"It would suit many if all of the problems associated with the Hypo scandal were simply attributed to Ivo Sanader, who can certainly be linked to the scandal in a number of ways. But in relation to some other persons Sanader was practically small fry in the whole affair, or perhaps just a mooch striking the pose of a pompous bluffer," a high-ranking Croatian official told Nacional last week. A special case in this context was Ivan Jakovcic, who did not participate directly in any development or tourism projects but was, as the most influential politician in Istria County, in a position to provide significant assistance in seeing through some of the projects the bank was copiously financing in Istria County.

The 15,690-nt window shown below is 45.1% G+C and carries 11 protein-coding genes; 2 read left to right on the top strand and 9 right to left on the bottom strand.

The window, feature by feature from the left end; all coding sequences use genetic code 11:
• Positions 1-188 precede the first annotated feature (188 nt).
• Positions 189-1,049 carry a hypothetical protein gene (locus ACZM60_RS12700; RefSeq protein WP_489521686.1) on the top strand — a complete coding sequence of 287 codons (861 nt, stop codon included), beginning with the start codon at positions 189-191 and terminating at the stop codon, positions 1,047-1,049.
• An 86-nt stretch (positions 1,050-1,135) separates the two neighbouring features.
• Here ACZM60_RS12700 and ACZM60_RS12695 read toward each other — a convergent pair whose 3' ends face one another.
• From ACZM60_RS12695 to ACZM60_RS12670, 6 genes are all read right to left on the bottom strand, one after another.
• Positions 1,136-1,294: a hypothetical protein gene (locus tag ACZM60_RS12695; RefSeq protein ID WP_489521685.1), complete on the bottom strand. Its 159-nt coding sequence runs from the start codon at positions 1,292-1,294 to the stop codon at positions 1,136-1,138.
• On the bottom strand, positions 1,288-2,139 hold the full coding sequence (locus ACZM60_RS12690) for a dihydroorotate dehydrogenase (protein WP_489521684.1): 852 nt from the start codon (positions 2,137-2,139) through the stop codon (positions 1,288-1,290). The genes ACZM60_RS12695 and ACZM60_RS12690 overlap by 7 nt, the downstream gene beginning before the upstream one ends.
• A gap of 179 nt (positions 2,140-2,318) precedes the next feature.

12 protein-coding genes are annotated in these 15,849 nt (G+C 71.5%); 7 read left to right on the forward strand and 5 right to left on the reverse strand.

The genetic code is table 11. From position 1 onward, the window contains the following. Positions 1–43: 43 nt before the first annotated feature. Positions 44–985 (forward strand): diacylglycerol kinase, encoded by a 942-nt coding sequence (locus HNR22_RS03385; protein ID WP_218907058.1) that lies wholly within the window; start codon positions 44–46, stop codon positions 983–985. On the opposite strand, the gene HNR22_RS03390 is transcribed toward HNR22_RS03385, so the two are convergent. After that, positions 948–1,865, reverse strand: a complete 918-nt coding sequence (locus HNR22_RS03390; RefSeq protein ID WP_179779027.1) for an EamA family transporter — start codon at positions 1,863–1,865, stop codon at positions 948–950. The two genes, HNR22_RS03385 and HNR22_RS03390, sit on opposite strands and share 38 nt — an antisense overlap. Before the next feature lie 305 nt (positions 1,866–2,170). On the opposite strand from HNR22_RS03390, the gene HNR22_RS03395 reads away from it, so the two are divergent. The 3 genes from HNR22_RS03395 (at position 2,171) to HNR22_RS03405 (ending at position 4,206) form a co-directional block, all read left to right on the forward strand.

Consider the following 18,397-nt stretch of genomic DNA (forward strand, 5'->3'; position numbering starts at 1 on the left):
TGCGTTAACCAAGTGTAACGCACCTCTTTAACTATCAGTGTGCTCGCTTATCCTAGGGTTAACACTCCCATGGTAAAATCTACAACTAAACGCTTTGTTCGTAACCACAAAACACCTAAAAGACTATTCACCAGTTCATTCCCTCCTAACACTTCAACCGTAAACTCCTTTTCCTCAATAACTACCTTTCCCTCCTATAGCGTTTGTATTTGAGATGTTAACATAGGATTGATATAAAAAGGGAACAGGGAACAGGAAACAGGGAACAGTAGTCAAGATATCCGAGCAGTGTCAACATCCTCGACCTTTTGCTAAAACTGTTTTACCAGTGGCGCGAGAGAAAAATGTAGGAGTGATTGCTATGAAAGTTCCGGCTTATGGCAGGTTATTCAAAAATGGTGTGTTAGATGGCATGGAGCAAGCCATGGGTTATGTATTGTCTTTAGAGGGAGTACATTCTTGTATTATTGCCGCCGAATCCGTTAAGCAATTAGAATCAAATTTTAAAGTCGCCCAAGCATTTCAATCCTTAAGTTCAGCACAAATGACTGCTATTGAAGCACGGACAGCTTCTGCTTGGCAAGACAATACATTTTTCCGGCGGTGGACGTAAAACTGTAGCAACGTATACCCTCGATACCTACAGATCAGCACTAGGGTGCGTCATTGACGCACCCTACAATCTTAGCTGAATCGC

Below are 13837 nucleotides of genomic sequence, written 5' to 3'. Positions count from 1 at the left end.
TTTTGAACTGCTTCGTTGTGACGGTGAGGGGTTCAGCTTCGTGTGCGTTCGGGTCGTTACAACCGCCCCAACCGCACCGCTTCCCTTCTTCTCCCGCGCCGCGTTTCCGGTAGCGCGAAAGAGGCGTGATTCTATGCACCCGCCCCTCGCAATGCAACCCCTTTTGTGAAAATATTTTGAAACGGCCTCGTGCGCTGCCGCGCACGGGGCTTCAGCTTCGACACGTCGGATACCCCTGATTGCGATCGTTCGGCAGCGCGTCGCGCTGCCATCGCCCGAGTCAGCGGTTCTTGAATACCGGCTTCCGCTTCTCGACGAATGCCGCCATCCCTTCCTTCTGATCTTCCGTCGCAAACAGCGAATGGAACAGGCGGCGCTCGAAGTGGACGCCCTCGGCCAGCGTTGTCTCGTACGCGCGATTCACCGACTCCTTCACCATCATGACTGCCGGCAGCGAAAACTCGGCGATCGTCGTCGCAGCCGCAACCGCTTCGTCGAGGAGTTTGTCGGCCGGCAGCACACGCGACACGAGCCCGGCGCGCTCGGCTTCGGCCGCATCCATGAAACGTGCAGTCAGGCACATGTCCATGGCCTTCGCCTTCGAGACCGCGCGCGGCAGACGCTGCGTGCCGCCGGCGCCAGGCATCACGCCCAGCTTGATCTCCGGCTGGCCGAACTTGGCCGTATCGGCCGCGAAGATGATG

Scrutiny into these projects could hurt Jakovcic politically, but it was Jakovcic himself who, with his nervous public appearance last Friday on the TV show Hrvatska uzivo (Croatia Live), has already done himself quite a bit of damage. Ivan Jakovcic has been very perturbed by the discovery that Austrian investigators have started to take an interest in him, as they have once again launched an analysis of what had been going on in the initial phases of the Barbariga and Dragonera project, which some political circles say is Jakovcic's key political project. Detlev Neudeck, the former treasurer of Haider's Freedom Party, took part in the first phase of the project, and is a person Austrians believe could fully disclose how Haider extracted money from the Hypo Alpe Adria Group and subsequently used it to untransparently finance his party.